'Charlie told me he wasn't hitting him hard' - Father of Irish MMA fighter whose opponent tragically died
The father of the Irish MMA fighter whose opponent died last night after an event held in Dublin over the weekend has told Joe Duffy that there was no power in son’s punches at the end of the contest.
News emerged this morning that Portuguese mixed martial artist Joao Carvalho (28) had passed away in Beaumont Hospital following a welterweight bout with Charlie Ward at Total Extreme Fighting 1 in the National Stadium on Saturday night.
Ward (36), who is a stablemate of Conor McGregor at Team SBG Ireland, won the fight by third round technical knockout.
In the immediate aftermath of the contest, the onsite medical staff examined Carvalho, and he was thought to be fine but soon fell ill before being rushed to hospital. He underwent surgery but, unfortunately, died last night.
Charlie Ward’s father, Charles snr, rang RTÉ Radio One’s Liveline this afternoon and expressed his condolences to the Carvalho family, but also to speak on his son’s behalf.
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Mr Ward was not present at the fight, but he had just spoken to his son who told him that punches he struck Carvalho with to win the contest had little power behind them, as he knew his opponent was all but defeated.
Furthermore, he said that it had been relayed to him that the referee should possibly have called a halt to the fight quicker than he had.
“I only heard it half an hour ago,” he told Joe Duffy of the tragic news.
“We didn’t talk much about it because it isn’t a nice thing. The only reason I rang in because Charles told me he wasn’t hitting him hard because he knew he had him beat. He said a child would have took those punches ‘because I knew I had him beat.’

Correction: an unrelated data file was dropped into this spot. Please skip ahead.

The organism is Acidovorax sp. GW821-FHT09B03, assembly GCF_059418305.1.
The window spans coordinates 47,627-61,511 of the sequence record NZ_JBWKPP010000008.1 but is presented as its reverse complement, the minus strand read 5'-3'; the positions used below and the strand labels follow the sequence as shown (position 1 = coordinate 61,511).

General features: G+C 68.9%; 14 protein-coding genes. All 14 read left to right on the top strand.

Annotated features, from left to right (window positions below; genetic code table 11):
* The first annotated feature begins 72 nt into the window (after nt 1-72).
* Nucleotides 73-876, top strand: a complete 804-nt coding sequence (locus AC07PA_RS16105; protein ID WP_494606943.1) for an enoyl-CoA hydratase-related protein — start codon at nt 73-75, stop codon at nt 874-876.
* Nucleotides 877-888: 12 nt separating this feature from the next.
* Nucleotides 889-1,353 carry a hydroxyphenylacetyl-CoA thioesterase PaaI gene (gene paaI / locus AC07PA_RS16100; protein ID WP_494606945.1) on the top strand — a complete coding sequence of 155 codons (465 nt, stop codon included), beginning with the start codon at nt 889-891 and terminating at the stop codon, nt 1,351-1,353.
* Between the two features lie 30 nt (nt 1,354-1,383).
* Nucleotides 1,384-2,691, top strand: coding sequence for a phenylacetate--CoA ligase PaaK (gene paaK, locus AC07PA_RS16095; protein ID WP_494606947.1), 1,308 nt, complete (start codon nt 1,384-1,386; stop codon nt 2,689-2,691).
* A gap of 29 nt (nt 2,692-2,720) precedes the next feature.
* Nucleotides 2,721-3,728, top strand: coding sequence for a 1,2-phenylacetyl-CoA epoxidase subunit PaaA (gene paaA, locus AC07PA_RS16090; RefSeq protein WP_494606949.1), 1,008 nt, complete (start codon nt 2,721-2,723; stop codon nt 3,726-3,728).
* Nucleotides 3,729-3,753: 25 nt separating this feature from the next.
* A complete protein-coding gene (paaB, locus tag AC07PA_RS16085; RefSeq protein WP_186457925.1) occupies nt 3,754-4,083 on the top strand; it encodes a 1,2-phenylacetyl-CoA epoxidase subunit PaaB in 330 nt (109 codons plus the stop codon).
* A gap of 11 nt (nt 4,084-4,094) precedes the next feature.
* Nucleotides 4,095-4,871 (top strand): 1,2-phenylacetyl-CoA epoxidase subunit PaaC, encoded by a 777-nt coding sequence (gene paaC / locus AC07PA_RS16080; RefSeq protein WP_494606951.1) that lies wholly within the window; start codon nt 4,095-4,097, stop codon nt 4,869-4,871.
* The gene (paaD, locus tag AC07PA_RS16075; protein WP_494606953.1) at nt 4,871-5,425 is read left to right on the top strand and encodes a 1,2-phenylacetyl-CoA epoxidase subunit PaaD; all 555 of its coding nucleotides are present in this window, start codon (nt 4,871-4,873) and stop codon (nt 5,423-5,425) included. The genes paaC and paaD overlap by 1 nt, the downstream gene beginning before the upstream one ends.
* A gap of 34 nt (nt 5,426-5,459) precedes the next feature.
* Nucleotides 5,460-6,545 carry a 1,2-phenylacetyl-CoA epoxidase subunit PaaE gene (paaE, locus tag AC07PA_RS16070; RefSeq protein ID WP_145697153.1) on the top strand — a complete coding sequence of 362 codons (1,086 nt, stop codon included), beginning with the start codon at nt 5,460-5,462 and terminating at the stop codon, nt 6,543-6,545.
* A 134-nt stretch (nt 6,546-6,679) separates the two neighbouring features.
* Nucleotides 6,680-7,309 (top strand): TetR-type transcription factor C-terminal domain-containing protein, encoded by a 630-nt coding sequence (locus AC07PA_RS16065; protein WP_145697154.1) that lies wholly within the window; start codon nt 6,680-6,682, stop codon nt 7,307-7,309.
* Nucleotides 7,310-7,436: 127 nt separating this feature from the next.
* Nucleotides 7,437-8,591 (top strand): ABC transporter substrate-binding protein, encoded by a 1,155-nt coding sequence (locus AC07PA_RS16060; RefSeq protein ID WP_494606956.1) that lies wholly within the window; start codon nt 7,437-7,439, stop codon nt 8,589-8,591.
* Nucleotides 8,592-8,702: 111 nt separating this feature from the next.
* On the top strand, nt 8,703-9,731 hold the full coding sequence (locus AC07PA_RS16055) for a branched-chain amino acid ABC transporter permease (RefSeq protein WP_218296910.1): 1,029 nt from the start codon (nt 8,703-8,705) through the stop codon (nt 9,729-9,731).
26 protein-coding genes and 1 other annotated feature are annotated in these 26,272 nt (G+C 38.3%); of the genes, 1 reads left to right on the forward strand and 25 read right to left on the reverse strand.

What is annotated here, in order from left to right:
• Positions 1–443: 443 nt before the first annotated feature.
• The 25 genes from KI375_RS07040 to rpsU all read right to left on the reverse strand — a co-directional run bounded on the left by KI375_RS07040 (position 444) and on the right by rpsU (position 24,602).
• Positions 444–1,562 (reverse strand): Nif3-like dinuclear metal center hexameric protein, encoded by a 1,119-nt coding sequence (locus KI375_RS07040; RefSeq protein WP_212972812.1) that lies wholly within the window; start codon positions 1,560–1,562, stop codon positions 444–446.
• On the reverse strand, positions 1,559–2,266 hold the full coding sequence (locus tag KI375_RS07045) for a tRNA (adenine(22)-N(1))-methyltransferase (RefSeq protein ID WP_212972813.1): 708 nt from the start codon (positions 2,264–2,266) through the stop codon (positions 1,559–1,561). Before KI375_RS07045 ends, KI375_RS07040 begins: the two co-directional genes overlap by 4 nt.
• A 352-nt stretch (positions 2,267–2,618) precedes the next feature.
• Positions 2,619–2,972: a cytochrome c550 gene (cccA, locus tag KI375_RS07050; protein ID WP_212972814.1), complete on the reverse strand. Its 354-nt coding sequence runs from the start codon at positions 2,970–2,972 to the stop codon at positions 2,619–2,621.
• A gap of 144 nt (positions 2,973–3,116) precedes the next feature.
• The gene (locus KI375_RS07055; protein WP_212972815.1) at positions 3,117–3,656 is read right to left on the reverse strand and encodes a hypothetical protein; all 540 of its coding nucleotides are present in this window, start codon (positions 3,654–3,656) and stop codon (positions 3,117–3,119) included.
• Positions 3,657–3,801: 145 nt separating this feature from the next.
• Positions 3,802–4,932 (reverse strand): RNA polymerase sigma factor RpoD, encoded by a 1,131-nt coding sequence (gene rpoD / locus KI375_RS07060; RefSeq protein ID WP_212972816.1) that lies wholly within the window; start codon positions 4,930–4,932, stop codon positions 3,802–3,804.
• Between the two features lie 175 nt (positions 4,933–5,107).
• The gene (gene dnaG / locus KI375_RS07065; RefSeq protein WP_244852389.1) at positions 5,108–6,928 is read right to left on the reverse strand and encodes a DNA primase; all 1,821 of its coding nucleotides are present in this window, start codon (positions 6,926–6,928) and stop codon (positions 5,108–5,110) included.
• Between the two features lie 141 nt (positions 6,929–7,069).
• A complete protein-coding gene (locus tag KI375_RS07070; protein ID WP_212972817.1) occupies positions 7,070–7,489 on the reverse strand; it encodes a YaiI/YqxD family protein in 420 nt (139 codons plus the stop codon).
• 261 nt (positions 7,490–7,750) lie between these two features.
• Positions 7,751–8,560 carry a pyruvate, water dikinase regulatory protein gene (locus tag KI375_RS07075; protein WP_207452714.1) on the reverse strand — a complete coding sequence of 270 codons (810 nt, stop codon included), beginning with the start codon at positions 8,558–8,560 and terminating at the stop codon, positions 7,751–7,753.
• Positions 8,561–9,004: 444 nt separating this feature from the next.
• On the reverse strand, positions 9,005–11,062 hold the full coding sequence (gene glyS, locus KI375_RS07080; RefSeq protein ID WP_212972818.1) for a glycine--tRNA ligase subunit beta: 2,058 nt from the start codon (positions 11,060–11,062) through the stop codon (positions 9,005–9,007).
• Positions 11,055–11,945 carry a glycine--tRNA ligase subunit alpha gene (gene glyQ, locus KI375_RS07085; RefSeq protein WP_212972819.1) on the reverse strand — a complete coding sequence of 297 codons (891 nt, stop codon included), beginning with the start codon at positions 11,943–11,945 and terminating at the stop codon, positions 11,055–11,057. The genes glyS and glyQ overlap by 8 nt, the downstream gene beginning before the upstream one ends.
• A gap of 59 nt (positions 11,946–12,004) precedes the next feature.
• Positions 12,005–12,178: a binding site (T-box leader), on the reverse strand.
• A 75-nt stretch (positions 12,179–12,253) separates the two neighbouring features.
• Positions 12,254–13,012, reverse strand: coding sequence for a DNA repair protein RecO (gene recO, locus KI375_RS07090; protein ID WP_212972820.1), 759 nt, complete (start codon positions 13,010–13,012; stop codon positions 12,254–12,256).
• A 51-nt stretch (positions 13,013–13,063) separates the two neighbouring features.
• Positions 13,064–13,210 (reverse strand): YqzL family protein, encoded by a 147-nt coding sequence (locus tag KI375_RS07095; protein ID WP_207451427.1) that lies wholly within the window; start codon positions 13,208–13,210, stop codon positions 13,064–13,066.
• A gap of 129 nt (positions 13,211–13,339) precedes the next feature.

“It’s very hard to say anything at this stage. The only point that I rang in was just to say, was that it’s alright you saying there were eight or nine blows, but the referee should have stopped that. It’s a different sport than boxing, and you know the consequences when you get in there.
“He said he knew he had the fight won; maybe the referee should have come in a bit quicker, I don’t know. “
When asked whether he wanted his son to be a fighter, Mr Ward declined to answer. Mr Ward had been involved with his son’s amateur boxing career, but said he no longer had an interest in combat sports.
“I can’t say that. It’s alright for me to answer a question there because a young boy is dead but I’m not going to answer that question. It could have been him (Charlie Ward) the same as the other lad. It is a worry, don’t get me wrong. But I can’t tell him what to do. If he’s happy doing it, I’m not going to stop him.”
Mr Ward intends to watch the fatal contest later today, and claimed that if he had any concerns about the safety in MMA, it was not the lack of protective headgear but the gloves used.
Boxing gloves tend to be 16oz, while those in MMA are just 4oz, which allows for the use of fingers in grappling.
“I’ll see it later on. This is a serious game, this is serious. The headgear I wouldn’t be too worried because we use them in boxing. The gloves I’d be a bit worried about- 4oz, you’d be getting hit a bit harder,” he said.